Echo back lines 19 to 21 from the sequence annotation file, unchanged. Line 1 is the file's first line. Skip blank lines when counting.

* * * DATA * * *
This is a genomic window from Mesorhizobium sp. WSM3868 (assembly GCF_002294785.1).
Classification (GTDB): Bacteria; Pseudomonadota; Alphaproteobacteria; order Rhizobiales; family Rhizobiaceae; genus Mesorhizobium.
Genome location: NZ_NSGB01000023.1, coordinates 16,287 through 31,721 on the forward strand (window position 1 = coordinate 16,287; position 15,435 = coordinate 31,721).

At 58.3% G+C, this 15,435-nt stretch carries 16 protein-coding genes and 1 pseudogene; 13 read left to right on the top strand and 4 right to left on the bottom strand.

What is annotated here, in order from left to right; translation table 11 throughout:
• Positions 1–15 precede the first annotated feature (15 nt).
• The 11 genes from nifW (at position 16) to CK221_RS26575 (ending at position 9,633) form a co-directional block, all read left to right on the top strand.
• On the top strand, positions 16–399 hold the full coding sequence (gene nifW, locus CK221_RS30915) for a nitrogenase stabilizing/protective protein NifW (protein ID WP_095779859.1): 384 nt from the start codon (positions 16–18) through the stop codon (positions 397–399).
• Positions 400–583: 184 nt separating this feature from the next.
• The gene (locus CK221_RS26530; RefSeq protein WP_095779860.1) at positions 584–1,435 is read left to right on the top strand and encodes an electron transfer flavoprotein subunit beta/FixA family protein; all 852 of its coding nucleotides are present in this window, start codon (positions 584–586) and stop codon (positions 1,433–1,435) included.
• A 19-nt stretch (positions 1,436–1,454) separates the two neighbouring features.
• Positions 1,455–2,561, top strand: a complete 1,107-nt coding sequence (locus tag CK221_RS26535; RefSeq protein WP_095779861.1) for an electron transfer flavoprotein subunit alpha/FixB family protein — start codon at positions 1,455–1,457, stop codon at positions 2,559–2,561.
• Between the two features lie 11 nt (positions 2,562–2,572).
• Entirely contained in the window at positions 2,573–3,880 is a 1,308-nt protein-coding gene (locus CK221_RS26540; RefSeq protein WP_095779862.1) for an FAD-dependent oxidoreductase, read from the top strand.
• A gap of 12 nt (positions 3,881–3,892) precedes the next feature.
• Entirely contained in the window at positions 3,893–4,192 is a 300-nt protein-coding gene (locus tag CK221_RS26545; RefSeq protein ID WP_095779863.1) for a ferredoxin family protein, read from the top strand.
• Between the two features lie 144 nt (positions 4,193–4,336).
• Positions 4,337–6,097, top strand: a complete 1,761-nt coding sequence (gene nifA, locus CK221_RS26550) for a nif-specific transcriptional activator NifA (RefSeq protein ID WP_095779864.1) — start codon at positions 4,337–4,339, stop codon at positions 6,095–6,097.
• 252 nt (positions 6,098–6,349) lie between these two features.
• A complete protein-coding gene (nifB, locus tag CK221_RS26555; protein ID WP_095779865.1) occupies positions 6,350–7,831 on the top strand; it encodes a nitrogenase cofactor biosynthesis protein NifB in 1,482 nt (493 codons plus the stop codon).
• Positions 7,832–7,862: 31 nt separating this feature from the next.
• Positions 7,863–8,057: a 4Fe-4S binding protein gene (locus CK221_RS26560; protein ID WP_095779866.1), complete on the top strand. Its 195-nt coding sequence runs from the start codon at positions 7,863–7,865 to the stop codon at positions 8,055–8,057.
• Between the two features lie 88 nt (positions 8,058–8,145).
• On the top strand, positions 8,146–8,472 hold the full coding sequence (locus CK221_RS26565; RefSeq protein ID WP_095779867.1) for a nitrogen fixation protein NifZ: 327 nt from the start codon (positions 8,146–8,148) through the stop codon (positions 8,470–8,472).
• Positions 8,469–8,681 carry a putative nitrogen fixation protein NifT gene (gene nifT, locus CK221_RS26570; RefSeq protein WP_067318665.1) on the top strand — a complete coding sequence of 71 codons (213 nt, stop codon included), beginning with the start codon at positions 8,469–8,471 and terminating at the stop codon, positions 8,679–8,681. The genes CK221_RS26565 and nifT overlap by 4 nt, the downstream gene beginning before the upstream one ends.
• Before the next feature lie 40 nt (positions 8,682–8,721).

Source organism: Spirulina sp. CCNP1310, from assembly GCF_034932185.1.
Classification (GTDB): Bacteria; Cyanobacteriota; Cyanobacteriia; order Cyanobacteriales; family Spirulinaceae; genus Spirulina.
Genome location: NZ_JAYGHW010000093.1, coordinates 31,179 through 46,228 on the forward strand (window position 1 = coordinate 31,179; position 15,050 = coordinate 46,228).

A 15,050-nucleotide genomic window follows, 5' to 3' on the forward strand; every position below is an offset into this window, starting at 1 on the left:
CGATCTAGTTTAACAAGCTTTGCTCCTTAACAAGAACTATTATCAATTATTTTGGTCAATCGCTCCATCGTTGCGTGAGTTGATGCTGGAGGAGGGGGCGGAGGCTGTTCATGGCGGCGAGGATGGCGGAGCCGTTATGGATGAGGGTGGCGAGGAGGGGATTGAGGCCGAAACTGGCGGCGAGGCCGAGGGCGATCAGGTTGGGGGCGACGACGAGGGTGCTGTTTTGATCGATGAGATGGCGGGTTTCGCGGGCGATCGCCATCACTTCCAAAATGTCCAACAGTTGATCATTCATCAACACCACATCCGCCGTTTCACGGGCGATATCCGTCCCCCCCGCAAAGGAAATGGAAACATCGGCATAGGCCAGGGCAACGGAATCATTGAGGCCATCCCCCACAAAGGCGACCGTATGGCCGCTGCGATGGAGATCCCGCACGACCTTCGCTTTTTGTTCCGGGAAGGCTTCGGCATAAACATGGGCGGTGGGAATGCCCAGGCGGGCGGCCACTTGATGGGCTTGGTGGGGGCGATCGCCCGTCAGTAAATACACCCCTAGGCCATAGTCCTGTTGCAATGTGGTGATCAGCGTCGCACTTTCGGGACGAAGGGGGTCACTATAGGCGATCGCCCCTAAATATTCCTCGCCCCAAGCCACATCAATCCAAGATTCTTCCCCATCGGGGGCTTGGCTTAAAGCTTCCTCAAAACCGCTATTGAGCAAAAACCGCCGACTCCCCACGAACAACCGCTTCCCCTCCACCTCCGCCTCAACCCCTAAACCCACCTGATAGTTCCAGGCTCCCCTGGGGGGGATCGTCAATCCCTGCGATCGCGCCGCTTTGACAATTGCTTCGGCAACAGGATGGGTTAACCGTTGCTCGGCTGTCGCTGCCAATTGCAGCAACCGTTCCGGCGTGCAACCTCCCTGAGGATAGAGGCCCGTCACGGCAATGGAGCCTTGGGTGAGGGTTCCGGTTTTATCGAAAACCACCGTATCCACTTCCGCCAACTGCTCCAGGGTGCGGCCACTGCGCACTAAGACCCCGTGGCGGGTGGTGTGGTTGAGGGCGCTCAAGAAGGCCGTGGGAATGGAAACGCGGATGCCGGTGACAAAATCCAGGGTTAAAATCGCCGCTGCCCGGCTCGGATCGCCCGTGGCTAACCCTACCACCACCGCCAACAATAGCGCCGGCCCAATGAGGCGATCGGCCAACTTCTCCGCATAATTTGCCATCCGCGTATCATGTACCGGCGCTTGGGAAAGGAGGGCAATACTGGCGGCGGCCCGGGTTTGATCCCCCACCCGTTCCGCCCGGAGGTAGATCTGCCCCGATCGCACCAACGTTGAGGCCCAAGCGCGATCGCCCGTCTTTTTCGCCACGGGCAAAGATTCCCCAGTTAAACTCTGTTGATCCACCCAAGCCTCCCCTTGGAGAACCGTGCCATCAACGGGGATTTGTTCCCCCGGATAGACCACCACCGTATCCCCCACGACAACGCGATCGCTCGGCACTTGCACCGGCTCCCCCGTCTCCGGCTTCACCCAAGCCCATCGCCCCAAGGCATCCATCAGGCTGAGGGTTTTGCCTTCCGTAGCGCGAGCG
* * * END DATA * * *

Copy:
• 252 nt (positions 6,098–6,349) lie between these two features.
• A complete protein-coding gene (nifB, locus tag CK221_RS26555; protein ID WP_095779865.1) occupies positions 6,350–7,831 on the top strand; it encodes a nitrogenase cofactor biosynthesis protein NifB in 1,482 nt (493 codons plus the stop codon).
• Positions 7,832–7,862: 31 nt separating this feature from the next.